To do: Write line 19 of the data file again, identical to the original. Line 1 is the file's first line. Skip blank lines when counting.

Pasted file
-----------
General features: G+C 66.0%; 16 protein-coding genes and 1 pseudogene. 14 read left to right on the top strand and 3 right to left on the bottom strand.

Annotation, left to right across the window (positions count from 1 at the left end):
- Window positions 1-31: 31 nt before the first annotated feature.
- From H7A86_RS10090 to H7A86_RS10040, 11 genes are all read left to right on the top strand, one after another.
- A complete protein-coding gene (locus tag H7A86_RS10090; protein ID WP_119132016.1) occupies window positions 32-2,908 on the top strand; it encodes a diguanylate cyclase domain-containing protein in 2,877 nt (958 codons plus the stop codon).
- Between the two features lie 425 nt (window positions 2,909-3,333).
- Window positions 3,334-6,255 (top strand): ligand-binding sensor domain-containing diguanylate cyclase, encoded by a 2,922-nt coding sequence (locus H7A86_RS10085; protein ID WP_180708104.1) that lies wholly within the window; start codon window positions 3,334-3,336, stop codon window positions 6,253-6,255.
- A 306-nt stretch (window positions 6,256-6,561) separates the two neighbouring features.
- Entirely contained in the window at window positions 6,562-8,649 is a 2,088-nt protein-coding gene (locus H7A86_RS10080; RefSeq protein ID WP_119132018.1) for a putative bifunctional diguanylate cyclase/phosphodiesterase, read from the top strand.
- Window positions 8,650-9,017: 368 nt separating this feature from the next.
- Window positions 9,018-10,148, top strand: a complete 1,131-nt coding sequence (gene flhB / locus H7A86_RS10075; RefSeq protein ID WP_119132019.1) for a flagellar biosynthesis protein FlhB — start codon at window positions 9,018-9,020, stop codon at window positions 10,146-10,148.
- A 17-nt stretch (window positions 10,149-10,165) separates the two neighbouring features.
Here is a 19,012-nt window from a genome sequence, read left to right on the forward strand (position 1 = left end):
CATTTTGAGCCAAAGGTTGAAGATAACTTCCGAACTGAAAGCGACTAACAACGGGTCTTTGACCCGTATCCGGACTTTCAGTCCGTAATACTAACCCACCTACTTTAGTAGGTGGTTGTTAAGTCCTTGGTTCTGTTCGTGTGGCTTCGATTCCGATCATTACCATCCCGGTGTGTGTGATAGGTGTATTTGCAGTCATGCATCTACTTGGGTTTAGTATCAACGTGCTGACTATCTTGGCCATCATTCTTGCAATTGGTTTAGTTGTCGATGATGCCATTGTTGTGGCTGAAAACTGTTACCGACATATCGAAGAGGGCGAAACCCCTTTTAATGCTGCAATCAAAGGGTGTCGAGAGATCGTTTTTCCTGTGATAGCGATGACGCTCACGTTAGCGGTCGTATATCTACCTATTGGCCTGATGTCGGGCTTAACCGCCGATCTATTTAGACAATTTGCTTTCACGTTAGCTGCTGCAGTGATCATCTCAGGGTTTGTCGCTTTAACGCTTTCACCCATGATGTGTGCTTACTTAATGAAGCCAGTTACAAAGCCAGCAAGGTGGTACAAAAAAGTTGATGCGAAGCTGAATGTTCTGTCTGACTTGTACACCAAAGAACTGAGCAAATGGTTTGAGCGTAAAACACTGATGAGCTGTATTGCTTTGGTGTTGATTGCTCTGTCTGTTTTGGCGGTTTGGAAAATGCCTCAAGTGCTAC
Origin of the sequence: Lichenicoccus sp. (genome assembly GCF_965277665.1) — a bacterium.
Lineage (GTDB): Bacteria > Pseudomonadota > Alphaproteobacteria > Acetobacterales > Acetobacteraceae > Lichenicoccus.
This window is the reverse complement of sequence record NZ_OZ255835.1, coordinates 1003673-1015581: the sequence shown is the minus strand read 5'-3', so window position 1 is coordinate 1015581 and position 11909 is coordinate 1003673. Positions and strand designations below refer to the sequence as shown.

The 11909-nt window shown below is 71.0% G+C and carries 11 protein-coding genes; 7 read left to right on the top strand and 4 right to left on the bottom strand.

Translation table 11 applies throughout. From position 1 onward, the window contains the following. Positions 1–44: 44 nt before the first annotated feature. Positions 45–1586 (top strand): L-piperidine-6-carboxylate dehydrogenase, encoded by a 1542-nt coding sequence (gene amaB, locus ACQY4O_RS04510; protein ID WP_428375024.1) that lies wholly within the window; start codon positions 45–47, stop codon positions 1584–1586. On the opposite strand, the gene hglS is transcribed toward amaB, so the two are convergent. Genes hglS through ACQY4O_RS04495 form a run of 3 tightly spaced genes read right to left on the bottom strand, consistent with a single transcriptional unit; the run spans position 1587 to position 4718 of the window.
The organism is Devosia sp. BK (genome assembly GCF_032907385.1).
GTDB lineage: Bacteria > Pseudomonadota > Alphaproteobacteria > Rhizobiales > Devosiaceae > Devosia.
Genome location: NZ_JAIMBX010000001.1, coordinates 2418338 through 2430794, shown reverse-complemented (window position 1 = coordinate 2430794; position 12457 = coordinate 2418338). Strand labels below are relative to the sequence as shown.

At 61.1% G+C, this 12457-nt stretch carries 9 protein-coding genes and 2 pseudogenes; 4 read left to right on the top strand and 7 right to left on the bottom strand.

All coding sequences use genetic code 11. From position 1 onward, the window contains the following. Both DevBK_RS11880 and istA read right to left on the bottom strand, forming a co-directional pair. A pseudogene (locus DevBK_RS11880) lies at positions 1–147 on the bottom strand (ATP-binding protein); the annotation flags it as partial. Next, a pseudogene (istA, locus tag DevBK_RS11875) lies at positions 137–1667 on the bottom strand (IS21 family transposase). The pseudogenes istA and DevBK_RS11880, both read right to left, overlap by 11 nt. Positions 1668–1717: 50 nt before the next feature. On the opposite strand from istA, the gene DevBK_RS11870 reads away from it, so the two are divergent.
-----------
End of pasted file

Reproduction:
Translation table 11 applies throughout. From position 1 onward, the window contains the following. Positions 1–44: 44 nt before the first annotated feature. Positions 45–1586 (top strand): L-piperidine-6-carboxylate dehydrogenase, encoded by a 1542-nt coding sequence (gene amaB, locus ACQY4O_RS04510; protein ID WP_428375024.1) that lies wholly within the window; start codon positions 45–47, stop codon positions 1584–1586. On the opposite strand, the gene hglS is transcribed toward amaB, so the two are convergent. Genes hglS through ACQY4O_RS04495 form a run of 3 tightly spaced genes read right to left on the bottom strand, consistent with a single transcriptional unit; the run spans position 1587 to position 4718 of the window.